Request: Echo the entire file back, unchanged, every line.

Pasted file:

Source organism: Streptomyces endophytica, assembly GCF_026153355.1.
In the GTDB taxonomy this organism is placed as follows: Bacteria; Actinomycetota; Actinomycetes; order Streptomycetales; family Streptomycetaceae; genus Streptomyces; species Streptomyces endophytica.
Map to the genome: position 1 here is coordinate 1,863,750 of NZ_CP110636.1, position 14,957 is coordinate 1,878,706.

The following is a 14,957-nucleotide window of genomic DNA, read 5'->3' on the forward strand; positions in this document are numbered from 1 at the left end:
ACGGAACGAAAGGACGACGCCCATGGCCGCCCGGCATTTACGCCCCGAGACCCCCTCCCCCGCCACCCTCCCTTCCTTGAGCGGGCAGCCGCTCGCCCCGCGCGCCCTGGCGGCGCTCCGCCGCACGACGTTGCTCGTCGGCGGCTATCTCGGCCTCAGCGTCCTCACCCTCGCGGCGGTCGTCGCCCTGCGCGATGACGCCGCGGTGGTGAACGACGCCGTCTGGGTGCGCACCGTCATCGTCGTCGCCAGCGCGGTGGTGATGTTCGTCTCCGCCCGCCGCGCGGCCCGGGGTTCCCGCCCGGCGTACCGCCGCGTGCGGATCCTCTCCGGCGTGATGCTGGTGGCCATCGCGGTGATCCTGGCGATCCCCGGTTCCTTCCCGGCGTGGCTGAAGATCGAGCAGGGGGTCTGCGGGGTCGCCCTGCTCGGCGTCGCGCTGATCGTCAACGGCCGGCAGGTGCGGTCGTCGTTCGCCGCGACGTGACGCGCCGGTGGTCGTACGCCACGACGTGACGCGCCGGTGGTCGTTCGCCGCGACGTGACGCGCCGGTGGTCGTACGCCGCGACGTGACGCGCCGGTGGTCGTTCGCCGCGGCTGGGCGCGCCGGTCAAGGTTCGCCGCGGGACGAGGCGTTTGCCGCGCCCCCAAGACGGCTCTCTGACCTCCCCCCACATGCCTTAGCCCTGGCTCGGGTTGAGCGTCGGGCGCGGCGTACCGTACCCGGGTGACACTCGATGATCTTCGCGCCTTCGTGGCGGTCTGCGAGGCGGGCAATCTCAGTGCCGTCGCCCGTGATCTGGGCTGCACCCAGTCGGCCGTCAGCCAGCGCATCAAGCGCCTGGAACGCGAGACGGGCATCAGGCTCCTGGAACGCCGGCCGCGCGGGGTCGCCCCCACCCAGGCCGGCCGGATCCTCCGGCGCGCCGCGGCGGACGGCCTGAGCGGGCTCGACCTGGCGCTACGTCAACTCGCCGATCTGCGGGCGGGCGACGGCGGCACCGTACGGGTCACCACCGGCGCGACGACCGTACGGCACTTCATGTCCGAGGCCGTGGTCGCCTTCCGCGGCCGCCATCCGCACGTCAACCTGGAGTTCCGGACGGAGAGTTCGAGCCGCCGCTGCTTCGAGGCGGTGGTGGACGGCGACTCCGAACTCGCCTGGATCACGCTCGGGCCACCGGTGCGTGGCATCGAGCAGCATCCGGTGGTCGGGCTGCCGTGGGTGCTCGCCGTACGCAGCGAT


Source organism: Streptomyces endophytica, assembly GCF_026153355.1.
In the GTDB taxonomy this organism is placed as follows: Bacteria; Actinomycetota; Actinomycetes; order Streptomycetales; family Streptomycetaceae; genus Streptomyces; species Streptomyces endophytica.
Map to the genome: position 1 here is coordinate 1,863,750 of NZ_CP110636.1, position 14,957 is coordinate 1,878,706.

The following is a 14,957-nucleotide window of genomic DNA, read 5'->3' on the forward strand; positions in this document are numbered from 1 at the left end:
ACGGAACGAAAGGACGACGCCCATGGCCGCCCGGCATTTACGCCCCGAGACCCCCTCCCCCGCCACCCTCCCTTCCTTGAGCGGGCAGCCGCTCGCCCCGCGCGCCCTGGCGGCGCTCCGCCGCACGACGTTGCTCGTCGGCGGCTATCTCGGCCTCAGCGTCCTCACCCTCGCGGCGGTCGTCGCCCTGCGCGATGACGCCGCGGTGGTGAACGACGCCGTCTGGGTGCGCACCGTCATCGTCGTCGCCAGCGCGGTGGTGATGTTCGTCTCCGCCCGCCGCGCGGCCCGGGGTTCCCGCCCGGCGTACCGCCGCGTGCGGATCCTCTCCGGCGTGATGCTGGTGGCCATCGCGGTGATCCTGGCGATCCCCGGTTCCTTCCCGGCGTGGCTGAAGATCGAGCAGGGGGTCTGCGGGGTCGCCCTGCTCGGCGTCGCGCTGATCGTCAACGGCCGGCAGGTGCGGTCGTCGTTCGCCGCGACGTGACGCGCCGGTGGTCGTACGCCACGACGTGACGCGCCGGTGGTCGTTCGCCGCGACGTGACGCGCCGGTGGTCGTACGCCGCGACGTGACGCGCCGGTGGTCGTTCGCCGCGGCTGGGCGCGCCGGTCAAGGTTCGCCGCGGGACGAGGCGTTTGCCGCGCCCCCAAGACGGCTCTCTGACCTCCCCCCACATGCCTTAGCCCTGGCTCGGGTTGAGCGTCGGGCGCGGCGTACCGTACCCGGGTGACACTCGATGATCTTCGCGCCTTCGTGGCGGTCTGCGAGGCGGGCAATCTCAGTGCCGTCGCCCGTGATCTGGGCTGCACCCAGTCGGCCGTCAGCCAGCGCATCAAGCGCCTGGAACGCGAGACGGGCATCAGGCTCCTGGAACGCCGGCCGCGCGGGGTCGCCCCCACCCAGGCCGGCCGGATCCTCCGGCGCGCCGCGGCGGACGGCCTGAGCGGGCTCGACCTGGCGCTACGTCAACTCGCCGATCTGCGGGCGGGCGACGGCGGCACCGTACGGGTCACCACCGGCGCGACGACCGTACGGCACTTCATGTCCGAGGCCGTGGTCGCCTTCCGCGGCCGCCATCCGCACGTCAACCTGGAGTTCCGGACGGAGAGTTCGAGCCGCCGCTGCTTCGAGGCGGTGGTGGACGGCGACTCCGAACTCGCCTGGATCACGCTCGGGCCACCGGTGCGTGGCATCGAGCAGCATCCGGTGGTCGGGCTGCCGTGGGTGCTCGCCGTACGCAGCGAT